As to Ingram vs Simmons, I still stay Ben Simmons. Simmons has managed to look good on a lesser (both in terms of coaching and talent) LSU squad, has showed next-level passing ability and vision and to me his biggest shortcoming, shooting, is the most fixable in the pros. Brandon Ingram is a worthy No. 2 option and could be seen as a better fit on the Lakers current core of Clarkson, Randle, and Russell, but I believe that it is always the right decision to pick the most talented player who also happens to have the higher upside and figure out fit later. In this case specifically, Simmons is versatile enough that it would be surprising to me if he didn't fit in to whichever situation he was put in.

Harrison Faigen: I would probably lean Brandon Ingram. I don't think the gap between he and Simmons is as large as many made it out to be, and despite Simmons' unbelievable playmaking skills, his lack of any semblance of a jumper does worry me. Ingram on the other hand is making 40.6 percent of his three-pointers and looks like a promising defensive specimen as well. Ingram would also slide seamlessly into the Lakers' gaping hole on the wing, whereas there is still a large doubt as to whether or not Julius Randle and Simmons could co-exist.

Simmons could turn out to be the better player, but the gap does not appear to be so large as to be worth passing on a player in Ingram who looks like the perfect fit for the Lakers.

Ryan Kelapire: This is a tough decision. For me, this would be a classic "fit" or "best player available" decision. I consider Ben Simmons to be the top prospect in the draft, but Brandon Ingram is such an ideal fit with the Lakers' current roster. He'd give the Lakers the perimeter shooting, scoring, length, and defensive ability that they desperately need on the wing. With Simmons, you get a guy that's a ridiculously creative passer, ambidextrous, rebounds, can score off the dribble, but the fit with the Lakers is questionable at best. Given that Simmons' jumper is rather non-existent, you can't play him at the three alongside Julius Randle. Simmons, in my mind, is strictly a four and so is Randle. If the Lakers were looking to maximize their talent, they'd have to trade Randle if they select Simmons. Ingram, on the other hand, might not be as skilled, but you can't doubt that he fits seamlessly with what the Lakers already have. He could start from day one with D'Angelo Russell, Jordan Clarkson, and Julius Randle.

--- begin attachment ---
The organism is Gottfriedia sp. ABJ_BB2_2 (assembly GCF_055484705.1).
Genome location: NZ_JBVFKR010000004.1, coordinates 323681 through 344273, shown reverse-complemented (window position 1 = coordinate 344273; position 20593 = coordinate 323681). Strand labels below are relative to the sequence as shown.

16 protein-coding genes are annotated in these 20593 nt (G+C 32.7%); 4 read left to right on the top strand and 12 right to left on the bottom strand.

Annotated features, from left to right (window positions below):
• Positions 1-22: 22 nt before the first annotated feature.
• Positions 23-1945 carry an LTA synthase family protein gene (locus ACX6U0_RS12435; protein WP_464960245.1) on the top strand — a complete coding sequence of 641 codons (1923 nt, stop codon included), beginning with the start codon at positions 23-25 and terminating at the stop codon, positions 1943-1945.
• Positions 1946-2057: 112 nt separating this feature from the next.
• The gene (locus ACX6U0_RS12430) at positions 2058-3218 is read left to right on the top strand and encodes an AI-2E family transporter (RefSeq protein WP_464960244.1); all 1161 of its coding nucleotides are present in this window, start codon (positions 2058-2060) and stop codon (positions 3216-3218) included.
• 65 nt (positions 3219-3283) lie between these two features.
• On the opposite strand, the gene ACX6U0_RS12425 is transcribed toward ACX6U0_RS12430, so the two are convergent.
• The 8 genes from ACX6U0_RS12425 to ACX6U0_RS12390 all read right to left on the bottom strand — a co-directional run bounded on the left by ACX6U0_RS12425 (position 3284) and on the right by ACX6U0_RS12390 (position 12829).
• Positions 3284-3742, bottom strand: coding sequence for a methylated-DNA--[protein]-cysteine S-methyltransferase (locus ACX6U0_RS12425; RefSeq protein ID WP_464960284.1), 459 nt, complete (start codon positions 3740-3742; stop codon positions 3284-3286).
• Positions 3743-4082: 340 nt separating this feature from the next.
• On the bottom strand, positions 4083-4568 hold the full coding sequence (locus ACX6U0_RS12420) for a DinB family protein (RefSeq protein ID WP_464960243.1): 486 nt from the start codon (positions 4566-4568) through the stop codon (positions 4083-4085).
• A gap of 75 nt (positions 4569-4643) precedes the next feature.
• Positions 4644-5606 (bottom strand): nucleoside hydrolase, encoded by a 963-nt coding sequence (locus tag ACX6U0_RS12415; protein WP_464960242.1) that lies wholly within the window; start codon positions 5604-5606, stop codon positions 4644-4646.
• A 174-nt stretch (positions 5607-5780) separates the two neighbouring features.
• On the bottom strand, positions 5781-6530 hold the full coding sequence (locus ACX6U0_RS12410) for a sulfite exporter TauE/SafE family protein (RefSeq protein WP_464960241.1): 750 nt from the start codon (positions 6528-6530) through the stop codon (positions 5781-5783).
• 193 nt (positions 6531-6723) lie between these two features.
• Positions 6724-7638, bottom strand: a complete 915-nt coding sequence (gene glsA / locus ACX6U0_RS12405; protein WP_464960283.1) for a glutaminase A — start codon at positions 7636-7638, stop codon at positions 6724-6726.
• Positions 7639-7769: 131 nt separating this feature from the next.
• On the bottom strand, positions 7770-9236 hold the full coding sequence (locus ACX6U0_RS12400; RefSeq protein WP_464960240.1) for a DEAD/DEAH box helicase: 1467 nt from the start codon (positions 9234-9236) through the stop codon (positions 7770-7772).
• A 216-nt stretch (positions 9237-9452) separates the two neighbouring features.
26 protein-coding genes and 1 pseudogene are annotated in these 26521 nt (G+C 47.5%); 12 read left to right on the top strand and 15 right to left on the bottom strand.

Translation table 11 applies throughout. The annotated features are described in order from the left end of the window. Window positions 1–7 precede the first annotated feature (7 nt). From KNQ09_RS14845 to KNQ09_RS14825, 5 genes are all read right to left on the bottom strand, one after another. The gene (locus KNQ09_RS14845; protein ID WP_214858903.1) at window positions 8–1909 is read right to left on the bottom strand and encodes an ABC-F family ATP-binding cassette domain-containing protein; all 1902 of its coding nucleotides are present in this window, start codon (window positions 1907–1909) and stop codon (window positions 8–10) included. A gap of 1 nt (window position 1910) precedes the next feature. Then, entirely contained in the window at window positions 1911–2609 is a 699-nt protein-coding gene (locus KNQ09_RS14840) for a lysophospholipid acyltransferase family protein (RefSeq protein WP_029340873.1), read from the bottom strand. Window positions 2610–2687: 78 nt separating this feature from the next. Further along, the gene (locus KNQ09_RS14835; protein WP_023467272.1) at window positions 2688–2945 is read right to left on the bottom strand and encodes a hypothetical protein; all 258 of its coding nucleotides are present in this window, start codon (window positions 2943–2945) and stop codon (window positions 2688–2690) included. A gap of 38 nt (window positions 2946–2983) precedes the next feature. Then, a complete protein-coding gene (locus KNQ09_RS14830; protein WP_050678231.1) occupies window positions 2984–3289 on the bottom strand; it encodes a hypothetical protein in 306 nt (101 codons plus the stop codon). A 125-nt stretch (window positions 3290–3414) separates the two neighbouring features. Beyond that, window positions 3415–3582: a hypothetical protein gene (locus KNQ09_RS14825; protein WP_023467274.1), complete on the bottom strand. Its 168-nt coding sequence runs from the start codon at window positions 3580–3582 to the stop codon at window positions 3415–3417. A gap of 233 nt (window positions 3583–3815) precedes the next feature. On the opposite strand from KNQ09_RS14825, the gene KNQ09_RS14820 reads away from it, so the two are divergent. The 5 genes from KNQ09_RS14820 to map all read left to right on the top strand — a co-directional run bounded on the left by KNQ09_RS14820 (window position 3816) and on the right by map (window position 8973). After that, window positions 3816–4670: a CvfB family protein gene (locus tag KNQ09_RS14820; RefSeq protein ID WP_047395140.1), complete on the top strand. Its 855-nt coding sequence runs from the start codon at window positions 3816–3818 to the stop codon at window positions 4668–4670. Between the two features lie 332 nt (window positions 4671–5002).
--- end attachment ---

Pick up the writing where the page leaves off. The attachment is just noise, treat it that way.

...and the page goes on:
That being said, Simmons is a special prospect, and he's the guy I'd want. I'd be on board with trading Randle if it meant having D'Angelo Russell and Ben Simmons running the Lakers' offense for the next decade. That would be can't miss stuff.

Jameson Miller: This is hard. Simmons and Ingram both fit nicely (but differently) into the league's current orthodoxy, and the age old "fit vs. best prospect" debate is muddled all the more by the fact that not everyone can agree on who the best prospect is. Fit goes to Ingram, hands down. Perceived star potential likely goes to Simmons, but the Lakers will be facing some very real, multi-layered redundancy issues should they go that route. It's easy to say "grab the best talent and figure it out later" now, but it's not always that simple. I'd probably take Simmons as a matter of principle, but count me among the conflicted souls secretly hoping the Lakers are picking second, slotted just behind a team hell bent on nabbing the Aussie.

Craig DePriester: I would take Brandon Ingram because I think he fits our needs from Day 1. He projects to be a great defender and is already a good shooter, things that the Lakers need in spades right now. There is no doubt that Simmons is a special talent, but I don't believe he'll ever be a good fit next to Randle. Ingram has come on strong lately and looks to be the same caliber player as Simmons, with the added benefit of filling some huge gaps on the roster.

Who would you take if the Lakers had the third overall pick and why? If Dragan Bender cannot come to the NBA next season, would that change your answer?